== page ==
The Rx: Stay up to date on your blood work. "Iron deficiency in any male and any non-menstruating female warrants a search for blood loss in the gastrointestinal tract and colon cancer is a common cause," Dr. Tierney says. 


Silent Sign: Unexplained Weight Loss

woman disappointed after checking weight

If you are losing weight and have no explanation for it, it could be a sign of a variety of different cancers—including colon. If you have any other symptoms—especially a change in stools—you shouldn't ignore the numbers going down on the scale, says Dr. Reisman. 

The Rx: "Consult a physician for an evaluation for weight loss," instructs Dr. Reisman.


Silent Sign: Abdominal Cramping or Pain

Man hugging his belly and keeping eyes closed while lying on the couch at home

If you are feeling discomfort, pain, or cramping in your midsection and it won't seem to go away, you shouldn't ignore it. "If this lasts for a significant amount of time (more than a week) or gets progressively worse it may represent a tumor in the colon," explains Dr. Reisman.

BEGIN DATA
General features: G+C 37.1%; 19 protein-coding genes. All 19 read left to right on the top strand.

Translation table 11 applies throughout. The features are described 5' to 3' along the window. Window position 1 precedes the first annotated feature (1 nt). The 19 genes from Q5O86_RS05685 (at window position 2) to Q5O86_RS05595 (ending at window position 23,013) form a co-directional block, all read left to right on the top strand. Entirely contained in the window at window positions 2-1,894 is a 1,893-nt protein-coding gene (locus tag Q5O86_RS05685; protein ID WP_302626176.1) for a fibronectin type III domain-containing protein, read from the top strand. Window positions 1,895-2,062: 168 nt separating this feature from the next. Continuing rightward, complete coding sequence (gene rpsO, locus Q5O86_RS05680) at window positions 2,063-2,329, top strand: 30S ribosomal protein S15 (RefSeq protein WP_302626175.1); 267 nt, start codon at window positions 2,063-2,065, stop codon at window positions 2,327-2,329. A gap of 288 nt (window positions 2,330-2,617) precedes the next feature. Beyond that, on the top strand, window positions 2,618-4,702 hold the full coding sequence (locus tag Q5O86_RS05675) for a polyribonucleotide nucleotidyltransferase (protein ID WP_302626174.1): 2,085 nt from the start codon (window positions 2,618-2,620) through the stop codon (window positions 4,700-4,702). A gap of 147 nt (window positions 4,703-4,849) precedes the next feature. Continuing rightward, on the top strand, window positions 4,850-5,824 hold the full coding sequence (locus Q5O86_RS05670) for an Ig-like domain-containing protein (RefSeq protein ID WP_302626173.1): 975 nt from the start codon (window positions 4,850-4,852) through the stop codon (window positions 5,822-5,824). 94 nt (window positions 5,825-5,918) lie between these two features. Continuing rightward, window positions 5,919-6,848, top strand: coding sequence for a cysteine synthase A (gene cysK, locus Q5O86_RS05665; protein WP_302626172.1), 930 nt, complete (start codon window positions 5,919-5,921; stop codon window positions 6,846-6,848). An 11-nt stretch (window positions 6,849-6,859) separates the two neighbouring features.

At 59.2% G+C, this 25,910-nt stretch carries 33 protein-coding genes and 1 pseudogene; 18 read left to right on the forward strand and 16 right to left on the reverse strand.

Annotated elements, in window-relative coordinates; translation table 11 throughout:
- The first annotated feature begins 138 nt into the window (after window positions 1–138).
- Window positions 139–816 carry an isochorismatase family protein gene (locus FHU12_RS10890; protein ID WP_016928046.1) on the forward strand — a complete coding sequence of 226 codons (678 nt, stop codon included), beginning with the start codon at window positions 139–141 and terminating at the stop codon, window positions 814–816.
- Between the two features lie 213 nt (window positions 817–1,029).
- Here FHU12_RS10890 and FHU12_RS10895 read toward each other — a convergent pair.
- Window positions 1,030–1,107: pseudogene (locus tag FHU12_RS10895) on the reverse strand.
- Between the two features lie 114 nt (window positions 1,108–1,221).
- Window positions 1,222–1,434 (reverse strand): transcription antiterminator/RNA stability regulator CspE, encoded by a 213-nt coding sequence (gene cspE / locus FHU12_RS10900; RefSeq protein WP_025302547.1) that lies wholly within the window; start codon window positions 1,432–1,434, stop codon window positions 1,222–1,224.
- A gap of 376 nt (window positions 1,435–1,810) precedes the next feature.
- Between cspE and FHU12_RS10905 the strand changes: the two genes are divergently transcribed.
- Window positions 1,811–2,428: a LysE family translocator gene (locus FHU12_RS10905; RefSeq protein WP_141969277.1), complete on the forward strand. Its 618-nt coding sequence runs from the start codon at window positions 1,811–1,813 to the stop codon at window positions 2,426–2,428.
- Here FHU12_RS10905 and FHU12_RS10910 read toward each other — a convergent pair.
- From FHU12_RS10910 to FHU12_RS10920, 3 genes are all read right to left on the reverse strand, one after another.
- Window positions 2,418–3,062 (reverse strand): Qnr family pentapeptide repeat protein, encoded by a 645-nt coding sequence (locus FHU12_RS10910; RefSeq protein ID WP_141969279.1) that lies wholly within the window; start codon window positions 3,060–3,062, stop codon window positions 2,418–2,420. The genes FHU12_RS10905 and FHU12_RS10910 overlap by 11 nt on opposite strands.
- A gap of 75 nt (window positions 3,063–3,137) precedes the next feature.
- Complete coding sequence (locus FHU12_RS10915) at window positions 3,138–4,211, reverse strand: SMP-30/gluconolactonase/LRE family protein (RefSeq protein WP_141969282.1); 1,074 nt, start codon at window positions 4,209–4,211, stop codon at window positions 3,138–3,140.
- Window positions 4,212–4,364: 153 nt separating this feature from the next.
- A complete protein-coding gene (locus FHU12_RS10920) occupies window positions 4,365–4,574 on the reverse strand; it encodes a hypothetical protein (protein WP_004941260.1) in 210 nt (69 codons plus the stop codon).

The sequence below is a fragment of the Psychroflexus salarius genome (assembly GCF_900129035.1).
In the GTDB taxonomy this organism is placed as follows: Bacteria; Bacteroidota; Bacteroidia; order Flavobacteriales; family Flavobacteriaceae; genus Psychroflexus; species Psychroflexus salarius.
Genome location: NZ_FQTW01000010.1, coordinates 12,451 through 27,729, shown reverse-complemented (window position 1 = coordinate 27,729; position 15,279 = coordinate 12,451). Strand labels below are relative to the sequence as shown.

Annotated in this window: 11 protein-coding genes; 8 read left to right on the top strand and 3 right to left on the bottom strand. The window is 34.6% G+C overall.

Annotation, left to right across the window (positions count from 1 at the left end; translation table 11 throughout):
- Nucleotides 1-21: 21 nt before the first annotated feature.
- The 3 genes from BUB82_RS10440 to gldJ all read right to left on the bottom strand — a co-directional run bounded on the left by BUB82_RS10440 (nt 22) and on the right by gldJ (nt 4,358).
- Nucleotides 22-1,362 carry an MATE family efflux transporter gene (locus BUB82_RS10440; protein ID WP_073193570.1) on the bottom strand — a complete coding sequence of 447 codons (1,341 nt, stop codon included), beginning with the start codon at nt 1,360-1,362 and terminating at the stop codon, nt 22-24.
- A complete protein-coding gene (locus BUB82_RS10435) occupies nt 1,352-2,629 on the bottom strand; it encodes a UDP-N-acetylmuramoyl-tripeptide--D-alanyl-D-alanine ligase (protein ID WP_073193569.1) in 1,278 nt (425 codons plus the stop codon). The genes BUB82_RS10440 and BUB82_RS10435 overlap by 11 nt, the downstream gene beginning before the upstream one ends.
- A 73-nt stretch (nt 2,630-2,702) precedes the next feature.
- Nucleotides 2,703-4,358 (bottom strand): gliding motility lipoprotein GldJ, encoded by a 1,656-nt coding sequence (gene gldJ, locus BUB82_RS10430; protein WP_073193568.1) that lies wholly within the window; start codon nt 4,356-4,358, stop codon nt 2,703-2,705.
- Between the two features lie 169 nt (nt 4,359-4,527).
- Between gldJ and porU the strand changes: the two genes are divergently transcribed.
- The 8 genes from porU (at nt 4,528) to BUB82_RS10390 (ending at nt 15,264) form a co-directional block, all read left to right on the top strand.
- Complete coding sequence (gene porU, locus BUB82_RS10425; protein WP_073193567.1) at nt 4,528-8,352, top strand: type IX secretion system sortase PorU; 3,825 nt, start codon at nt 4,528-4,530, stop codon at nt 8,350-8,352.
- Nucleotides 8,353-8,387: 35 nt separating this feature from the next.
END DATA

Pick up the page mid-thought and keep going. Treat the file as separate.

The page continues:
The Rx: Pain and cramping in the abdominal region can represent a variety of health issues. Dr. Reisman suggests making an appointment with your gastroenterologist to schedule a colonoscopy to rule out colon cancer.


Silent Sign: Unexplained Loss of Appetite

Displeased young woman doesn't want to eat her breakfast

While losing your appetite for no explainable reason could be due to so many health issues or cancer, if it is paired with other colon cancer symptoms—especially changes in bowel habits—it shouldn't be overlooked. 

The Rx: "One should see a physician to get blood tests and determine if a colonoscopy is warranted," Dr. Reisman urges. 


Silent Sign: Weakness and Fatigue

tired man

Weakness and fatigue may be a really common part of your day. However, they can be symptoms of iron deficiency anemia, a symptom of colon cancer, reminds Dr. Reisman. 

The Rx: If you are feeling tired and weak all the time, you should make an appointment with your MD to have blood work done. While anemia in and of itself isn't a huge concern, it could be a symptom of a greater health issue—such as colon cancer. 


What to Do if You Experience These Symptoms

Doctor and senior man wearing facemasks during coronavirus and flu outbreak

If any of these signs or symptoms are present, it is imperative that you discuss with your primary or seek immediate medical attention. "Your doctor will likely order testing if you have any of the aforementioned complaints but in many cases you will need to have a colonoscopy for further evaluation," explains Dr. Masoud. "This procedure is very safe and represents the mainstay of cancer detection and prevention."


What to Do: Early Detection Is Key

patient with doctor